No one in the southeast is laughing now.

 

M&A Hotbed

While merger activity among banks has been slow on a national scale, 268 banks have changed hands in the southeast since 2008. The tally, from SNL Financial, includes 153 failed banks acquired from the Federal Deposit Insurance Corp. and 115 whole-bank deals-many of them distressed sales, but others, such as Florida Gulf, of the healthier variety.

Private equity firms such as the ones that backed John Kanas' purchase of Miami's BankUnited from the FDIC have been among the buyers. Some heavyweights in the region also have made selective purchases. Wells Fargo's takeover of Wachovia and BB&T's winning bid for the failed Colonial Bank, an erstwhile southeastern power, stand out.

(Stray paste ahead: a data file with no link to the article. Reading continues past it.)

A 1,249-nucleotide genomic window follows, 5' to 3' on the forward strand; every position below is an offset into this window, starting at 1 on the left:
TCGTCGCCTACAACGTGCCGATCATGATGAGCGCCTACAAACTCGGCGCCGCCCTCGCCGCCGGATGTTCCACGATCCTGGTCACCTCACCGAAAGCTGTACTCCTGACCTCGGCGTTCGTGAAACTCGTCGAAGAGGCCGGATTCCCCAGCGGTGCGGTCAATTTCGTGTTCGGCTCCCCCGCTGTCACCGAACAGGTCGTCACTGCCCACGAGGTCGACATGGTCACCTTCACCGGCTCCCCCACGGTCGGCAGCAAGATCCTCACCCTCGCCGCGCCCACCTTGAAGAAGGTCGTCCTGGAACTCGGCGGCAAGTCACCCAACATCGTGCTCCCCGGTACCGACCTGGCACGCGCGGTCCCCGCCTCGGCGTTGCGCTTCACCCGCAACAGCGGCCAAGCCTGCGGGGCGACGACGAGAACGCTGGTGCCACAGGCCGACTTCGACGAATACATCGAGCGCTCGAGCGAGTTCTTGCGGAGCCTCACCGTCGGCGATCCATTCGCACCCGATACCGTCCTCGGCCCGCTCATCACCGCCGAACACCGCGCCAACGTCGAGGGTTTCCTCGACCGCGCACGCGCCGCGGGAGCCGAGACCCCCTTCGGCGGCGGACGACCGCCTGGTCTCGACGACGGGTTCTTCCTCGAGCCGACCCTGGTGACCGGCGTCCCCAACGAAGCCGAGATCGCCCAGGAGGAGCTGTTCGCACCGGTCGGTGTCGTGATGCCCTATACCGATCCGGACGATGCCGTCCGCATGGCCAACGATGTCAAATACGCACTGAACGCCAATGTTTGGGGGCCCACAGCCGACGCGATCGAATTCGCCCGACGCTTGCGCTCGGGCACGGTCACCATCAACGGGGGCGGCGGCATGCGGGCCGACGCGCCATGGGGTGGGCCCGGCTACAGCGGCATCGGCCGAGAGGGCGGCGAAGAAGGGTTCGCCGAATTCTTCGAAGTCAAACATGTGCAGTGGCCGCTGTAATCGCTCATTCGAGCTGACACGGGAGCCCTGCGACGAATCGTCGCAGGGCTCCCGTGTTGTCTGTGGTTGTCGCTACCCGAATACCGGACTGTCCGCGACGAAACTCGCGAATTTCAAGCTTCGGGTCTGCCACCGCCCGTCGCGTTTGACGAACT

Among mid-caps, Bank of the Ozarks has been the most prolific acquirer on the failed-bank side, doing seven government-assisted deals, five in Georgia. Trustmark has completed only one FDIC transaction, but has added more than $4 billion in assets via three live-bank deals, including its $55 million acquisition in May of BancTrust Financial Group in Mobile, Ala.

Hancock has completed just one failed-bank deal-the December 2009 purchase of People's First Community Bank in Panama City, Fla. But it is a completely different, and much larger, company after its $1.8 billion takeover of Whitney. Hancock's earnings jumped 44 percent last year to $2.02 a share.

Iberiabank has picked up nearly $3.4 billion in failed-bank deposits. Nearly 20 percent of its loans are now covered by FDIC loss-sharing agreements. The company also has bought three banks without government help, and opened de novo offices in places like Mobile, Ala. "We're putting flags in markets where we think we can do well, based on the people we can recruit," CEO Daryl Byrd says. 

John Engen is a freelancer in Minneapolis.